Why We Need to Call the Orlando Attack a Hate Crime
This weekend’s massacre at Pulse, a gay club in Orlando, Fla., was the worst shooting in U.S. history, yet we can’t seem to nail down what this event actually was: terrorism, a hate crime or both. And why does that even matter?
It matters because language changes the way people and courts treat the event. By only calling this a terrorist attack, you erase LGBT people from this, even if the difference is slight. And that’s a huge problem.
The FBI defines terrorism as an act that is “dangerous to human life that violate federal or state law, appears intended to intimidate or coerce a civilian population, to influence the policy of a government by intimidation or coercion, to affect the conduct of a government by mass destruction, assassination or kidnapping.”
Translation: terrorism is used to intimidate people into changing laws or government through violence. It’s not specific to one race or religion, which is a common misconception. Anyone, of any race, gender, or religion, can perpetrate terrorism.
Furthermore, U.S. officials are saying there’s no solid evidence linking ISIS to this event, even though they’re jumping to take credit, according to the Guardian. And as President Barack Obama said today, calling this event “radical Islamic terrorism” won’t do much to solve the problem.
So where does the hate crime categorization come in? Calling an event a hate crime can enhance existing charges, like assault or murder. Charges that are prosecuted as hate crimes can receive stricter punishments, according to BBC. A hate crime is defined as an act “motivated in whole or in part by an offender’s bias against a race, religion, disability, ethnic origin or sexual orientation,” which is exactly what we saw in Orlando.
So was this both terrorism and a hate-crime?
The answer in short is yes, but the conversation doesn’t need to stop there. The reason why using both matters is because they are treated differently by the public. We have to acknowledge that this was a hate crime against LGBT people.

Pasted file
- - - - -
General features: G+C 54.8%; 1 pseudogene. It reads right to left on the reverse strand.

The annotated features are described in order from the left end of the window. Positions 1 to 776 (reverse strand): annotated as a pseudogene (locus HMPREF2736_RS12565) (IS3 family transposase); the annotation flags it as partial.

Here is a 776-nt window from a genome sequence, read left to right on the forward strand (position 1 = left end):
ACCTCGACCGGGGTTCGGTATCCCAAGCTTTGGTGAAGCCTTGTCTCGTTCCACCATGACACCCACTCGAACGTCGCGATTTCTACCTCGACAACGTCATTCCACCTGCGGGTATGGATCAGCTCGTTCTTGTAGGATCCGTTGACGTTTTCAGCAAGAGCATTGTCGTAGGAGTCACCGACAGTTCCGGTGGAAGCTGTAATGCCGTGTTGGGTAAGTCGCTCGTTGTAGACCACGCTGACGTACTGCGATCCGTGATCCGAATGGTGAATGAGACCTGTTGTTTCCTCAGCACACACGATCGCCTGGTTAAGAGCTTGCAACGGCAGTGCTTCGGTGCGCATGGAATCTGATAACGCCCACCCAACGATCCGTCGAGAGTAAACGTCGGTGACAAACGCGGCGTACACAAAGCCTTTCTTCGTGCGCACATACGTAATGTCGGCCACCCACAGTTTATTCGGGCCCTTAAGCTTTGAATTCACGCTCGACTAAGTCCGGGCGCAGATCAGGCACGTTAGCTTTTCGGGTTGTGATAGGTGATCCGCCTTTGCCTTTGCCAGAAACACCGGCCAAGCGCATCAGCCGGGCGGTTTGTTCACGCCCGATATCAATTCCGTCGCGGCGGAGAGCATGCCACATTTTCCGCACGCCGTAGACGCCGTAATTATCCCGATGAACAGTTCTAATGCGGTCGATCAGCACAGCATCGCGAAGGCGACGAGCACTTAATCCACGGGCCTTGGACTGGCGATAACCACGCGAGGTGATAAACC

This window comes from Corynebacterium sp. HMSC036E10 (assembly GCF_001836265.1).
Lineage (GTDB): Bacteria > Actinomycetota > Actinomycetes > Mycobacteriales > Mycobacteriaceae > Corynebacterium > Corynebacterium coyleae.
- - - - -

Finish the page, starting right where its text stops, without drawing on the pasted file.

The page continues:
Today, we use terrorism as terminology to express an attack against the United States and its ideals as a whole. So when you call the Orlando attack an act of terrorism, Americans are expected to feel it as an attack against all of us. But this also runs the risk of erasing the specific group of people who the shooting really targeted against: the LGBT community.
Politicians use these buzzwords like terrorism and “radical Islam” to stir up hatred towards Muslims. Even Obama said today that the words do nothing.
“There’s no magic to the phrase ‘radical Islam,'” he said. “It’s a political talking point.”
When we say this is an act against Americans without acknowledging LGBT people’s struggle, it’s the same as erasing the fact that LGBT people were targeted, and it’s already happening. Politicians, including Florida Governor Rick Scott, have said repeatedly that this was a terrorist attack directed at all Americans — leaving LGBT people out of it.
“This is a time of great tragedy, and in every tragedy, there is a flood of sadness, confusion and despair… But, this is an attack on our people. An attack on Orlando. An attack on Florida. An attack on America. An attack on all of us,” the Governor said.
Another sad fact about this is that Orlando’s tragedy isn’t even the first time the LGBT community has been disregarded in the importance of their own tragedy.
Before the Pulse massacre, the most fatal act of violence against a gay safe-space or club was the burning of the UpStairs Lounge, a gay bar in New Orleans in 1973 according to Slate. An arsonist set the bar on fire, killing 32 people in less than 20 minutes. No one was even arrested for the arson because it was not properly investigated, partially due to the fact that most of the victims were gay.
Even more recently, a man on his way to the L.A. pride event was arrested Sunday morning with a ton of explosives and rifles. He even told police after he was arrested that his intent was to “to harm Gay Pride event.”
Yet another reason we have to treat the event in Orlando as a hate crime. The LGBT community’s struggle is not over. We should be standing with them, not belittling their fight and making it ours without acknowledgment.